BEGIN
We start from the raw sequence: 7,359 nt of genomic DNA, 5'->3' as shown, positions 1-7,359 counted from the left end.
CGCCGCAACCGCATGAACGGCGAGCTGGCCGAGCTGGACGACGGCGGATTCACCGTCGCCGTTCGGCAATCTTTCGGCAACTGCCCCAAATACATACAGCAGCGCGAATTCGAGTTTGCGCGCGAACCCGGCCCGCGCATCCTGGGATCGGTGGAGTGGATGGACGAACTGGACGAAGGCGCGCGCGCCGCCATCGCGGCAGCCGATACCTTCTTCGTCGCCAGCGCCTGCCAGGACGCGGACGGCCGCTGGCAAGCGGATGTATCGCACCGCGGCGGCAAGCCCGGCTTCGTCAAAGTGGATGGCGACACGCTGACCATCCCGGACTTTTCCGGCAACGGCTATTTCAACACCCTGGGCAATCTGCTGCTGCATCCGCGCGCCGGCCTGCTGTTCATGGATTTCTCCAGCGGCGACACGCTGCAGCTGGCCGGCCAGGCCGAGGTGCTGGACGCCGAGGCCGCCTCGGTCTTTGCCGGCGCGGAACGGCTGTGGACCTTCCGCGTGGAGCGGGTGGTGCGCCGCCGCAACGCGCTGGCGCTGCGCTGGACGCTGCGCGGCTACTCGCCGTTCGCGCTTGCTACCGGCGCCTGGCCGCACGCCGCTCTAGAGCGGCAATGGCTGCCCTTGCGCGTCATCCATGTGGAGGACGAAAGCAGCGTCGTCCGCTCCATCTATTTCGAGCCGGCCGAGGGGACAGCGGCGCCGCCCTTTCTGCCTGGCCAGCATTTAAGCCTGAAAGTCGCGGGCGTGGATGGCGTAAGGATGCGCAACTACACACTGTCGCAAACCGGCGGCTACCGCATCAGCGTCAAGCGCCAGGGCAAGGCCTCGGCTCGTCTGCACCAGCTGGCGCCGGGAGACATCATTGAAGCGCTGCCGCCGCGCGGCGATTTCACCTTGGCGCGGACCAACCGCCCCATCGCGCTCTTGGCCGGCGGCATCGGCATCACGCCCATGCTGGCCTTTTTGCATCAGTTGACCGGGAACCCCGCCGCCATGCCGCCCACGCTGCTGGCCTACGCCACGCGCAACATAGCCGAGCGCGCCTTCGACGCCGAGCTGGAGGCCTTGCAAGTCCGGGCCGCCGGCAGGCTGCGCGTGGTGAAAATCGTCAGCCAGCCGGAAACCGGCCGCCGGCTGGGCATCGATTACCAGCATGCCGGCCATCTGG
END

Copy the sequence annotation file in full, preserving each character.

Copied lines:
We start from the raw sequence: 7,359 nt of genomic DNA, 5'->3' as shown, positions 1-7,359 counted from the left end.
CGCCGCAACCGCATGAACGGCGAGCTGGCCGAGCTGGACGACGGCGGATTCACCGTCGCCGTTCGGCAATCTTTCGGCAACTGCCCCAAATACATACAGCAGCGCGAATTCGAGTTTGCGCGCGAACCCGGCCCGCGCATCCTGGGATCGGTGGAGTGGATGGACGAACTGGACGAAGGCGCGCGCGCCGCCATCGCGGCAGCCGATACCTTCTTCGTCGCCAGCGCCTGCCAGGACGCGGACGGCCGCTGGCAAGCGGATGTATCGCACCGCGGCGGCAAGCCCGGCTTCGTCAAAGTGGATGGCGACACGCTGACCATCCCGGACTTTTCCGGCAACGGCTATTTCAACACCCTGGGCAATCTGCTGCTGCATCCGCGCGCCGGCCTGCTGTTCATGGATTTCTCCAGCGGCGACACGCTGCAGCTGGCCGGCCAGGCCGAGGTGCTGGACGCCGAGGCCGCCTCGGTCTTTGCCGGCGCGGAACGGCTGTGGACCTTCCGCGTGGAGCGGGTGGTGCGCCGCCGCAACGCGCTGGCGCTGCGCTGGACGCTGCGCGGCTACTCGCCGTTCGCGCTTGCTACCGGCGCCTGGCCGCACGCCGCTCTAGAGCGGCAATGGCTGCCCTTGCGCGTCATCCATGTGGAGGACGAAAGCAGCGTCGTCCGCTCCATCTATTTCGAGCCGGCCGAGGGGACAGCGGCGCCGCCCTTTCTGCCTGGCCAGCATTTAAGCCTGAAAGTCGCGGGCGTGGATGGCGTAAGGATGCGCAACTACACACTGTCGCAAACCGGCGGCTACCGCATCAGCGTCAAGCGCCAGGGCAAGGCCTCGGCTCGTCTGCACCAGCTGGCGCCGGGAGACATCATTGAAGCGCTGCCGCCGCGCGGCGATTTCACCTTGGCGCGGACCAACCGCCCCATCGCGCTCTTGGCCGGCGGCATCGGCATCACGCCCATGCTGGCCTTTTTGCATCAGTTGACCGGGAACCCCGCCGCCATGCCGCCCACGCTGCTGGCCTACGCCACGCGCAACATAGCCGAGCGCGCCTTCGACGCCGAGCTGGAGGCCTTGCAAGTCCGGGCCGCCGGCAGGCTGCGCGTGGTGAAAATCGTCAGCCAGCCGGAAACCGGCCGCCGGCTGGGCATCGATTACCAGCATGCCGGCCATCTGG